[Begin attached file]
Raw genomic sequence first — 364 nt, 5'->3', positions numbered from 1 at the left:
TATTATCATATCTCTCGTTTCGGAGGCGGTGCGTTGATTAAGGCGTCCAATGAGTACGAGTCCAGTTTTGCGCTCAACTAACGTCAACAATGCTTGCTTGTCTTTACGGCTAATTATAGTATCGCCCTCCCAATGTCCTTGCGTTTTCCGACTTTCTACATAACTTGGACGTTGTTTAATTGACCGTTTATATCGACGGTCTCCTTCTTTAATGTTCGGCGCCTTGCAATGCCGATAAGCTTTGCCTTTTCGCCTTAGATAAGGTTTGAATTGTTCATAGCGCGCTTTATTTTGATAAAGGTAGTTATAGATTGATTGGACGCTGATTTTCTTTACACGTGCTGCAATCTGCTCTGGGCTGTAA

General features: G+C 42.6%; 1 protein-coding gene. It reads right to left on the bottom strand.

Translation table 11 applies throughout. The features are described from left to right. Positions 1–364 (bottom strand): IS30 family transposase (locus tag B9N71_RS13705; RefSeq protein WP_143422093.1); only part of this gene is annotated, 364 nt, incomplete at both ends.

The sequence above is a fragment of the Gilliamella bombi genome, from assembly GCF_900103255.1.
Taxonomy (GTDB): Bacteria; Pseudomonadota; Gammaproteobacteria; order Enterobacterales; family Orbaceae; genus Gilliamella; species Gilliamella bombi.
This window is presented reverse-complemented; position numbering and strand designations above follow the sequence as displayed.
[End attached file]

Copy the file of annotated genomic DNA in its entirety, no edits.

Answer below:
Raw genomic sequence first — 364 nt, 5'->3', positions numbered from 1 at the left:
TATTATCATATCTCTCGTTTCGGAGGCGGTGCGTTGATTAAGGCGTCCAATGAGTACGAGTCCAGTTTTGCGCTCAACTAACGTCAACAATGCTTGCTTGTCTTTACGGCTAATTATAGTATCGCCCTCCCAATGTCCTTGCGTTTTCCGACTTTCTACATAACTTGGACGTTGTTTAATTGACCGTTTATATCGACGGTCTCCTTCTTTAATGTTCGGCGCCTTGCAATGCCGATAAGCTTTGCCTTTTCGCCTTAGATAAGGTTTGAATTGTTCATAGCGCGCTTTATTTTGATAAAGGTAGTTATAGATTGATTGGACGCTGATTTTCTTTACACGTGCTGCAATCTGCTCTGGGCTGTAA

General features: G+C 42.6%; 1 protein-coding gene. It reads right to left on the bottom strand.

Translation table 11 applies throughout. The features are described from left to right. Positions 1–364 (bottom strand): IS30 family transposase (locus tag B9N71_RS13705; RefSeq protein WP_143422093.1); only part of this gene is annotated, 364 nt, incomplete at both ends.

The sequence above is a fragment of the Gilliamella bombi genome, from assembly GCF_900103255.1.
Taxonomy (GTDB): Bacteria; Pseudomonadota; Gammaproteobacteria; order Enterobacterales; family Orbaceae; genus Gilliamella; species Gilliamella bombi.
This window is presented reverse-complemented; position numbering and strand designations above follow the sequence as displayed.